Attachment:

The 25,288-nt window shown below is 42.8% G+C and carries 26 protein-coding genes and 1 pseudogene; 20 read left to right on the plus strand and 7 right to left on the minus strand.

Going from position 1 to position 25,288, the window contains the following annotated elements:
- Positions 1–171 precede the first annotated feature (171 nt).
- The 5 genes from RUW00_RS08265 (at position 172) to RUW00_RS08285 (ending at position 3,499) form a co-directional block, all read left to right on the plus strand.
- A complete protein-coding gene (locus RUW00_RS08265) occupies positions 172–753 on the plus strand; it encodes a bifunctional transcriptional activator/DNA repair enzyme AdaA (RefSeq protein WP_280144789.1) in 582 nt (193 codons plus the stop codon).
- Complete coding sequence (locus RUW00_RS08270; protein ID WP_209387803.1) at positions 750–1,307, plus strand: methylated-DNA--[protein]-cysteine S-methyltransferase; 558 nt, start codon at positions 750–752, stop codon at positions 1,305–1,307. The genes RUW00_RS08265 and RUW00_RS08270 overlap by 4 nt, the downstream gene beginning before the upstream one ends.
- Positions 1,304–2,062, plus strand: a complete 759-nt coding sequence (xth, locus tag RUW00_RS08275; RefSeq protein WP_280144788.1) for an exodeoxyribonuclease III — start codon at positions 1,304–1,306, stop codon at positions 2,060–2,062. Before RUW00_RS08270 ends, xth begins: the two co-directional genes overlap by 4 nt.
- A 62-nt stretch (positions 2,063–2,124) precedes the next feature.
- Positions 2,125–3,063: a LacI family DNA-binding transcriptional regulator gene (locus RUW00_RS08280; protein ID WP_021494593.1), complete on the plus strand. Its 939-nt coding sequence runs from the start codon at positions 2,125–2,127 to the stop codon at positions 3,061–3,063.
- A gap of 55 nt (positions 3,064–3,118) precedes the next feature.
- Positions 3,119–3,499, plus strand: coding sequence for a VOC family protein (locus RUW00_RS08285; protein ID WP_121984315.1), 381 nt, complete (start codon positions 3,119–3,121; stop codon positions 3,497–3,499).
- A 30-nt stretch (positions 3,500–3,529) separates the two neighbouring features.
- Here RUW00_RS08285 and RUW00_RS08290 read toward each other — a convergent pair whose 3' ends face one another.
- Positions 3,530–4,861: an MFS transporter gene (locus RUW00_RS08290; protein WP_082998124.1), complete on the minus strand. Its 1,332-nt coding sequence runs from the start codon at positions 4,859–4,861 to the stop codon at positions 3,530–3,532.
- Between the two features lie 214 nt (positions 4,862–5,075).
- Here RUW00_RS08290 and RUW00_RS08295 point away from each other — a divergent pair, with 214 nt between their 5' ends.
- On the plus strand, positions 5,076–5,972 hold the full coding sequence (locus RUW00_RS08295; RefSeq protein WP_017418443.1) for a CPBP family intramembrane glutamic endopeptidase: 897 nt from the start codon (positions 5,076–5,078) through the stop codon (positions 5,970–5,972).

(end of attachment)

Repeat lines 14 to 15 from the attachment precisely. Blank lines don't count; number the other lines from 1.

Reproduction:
- Positions 3,530–4,861: an MFS transporter gene (locus RUW00_RS08290; protein WP_082998124.1), complete on the minus strand. Its 1,332-nt coding sequence runs from the start codon at positions 4,859–4,861 to the stop codon at positions 3,530–3,532.
- Between the two features lie 214 nt (positions 4,862–5,075).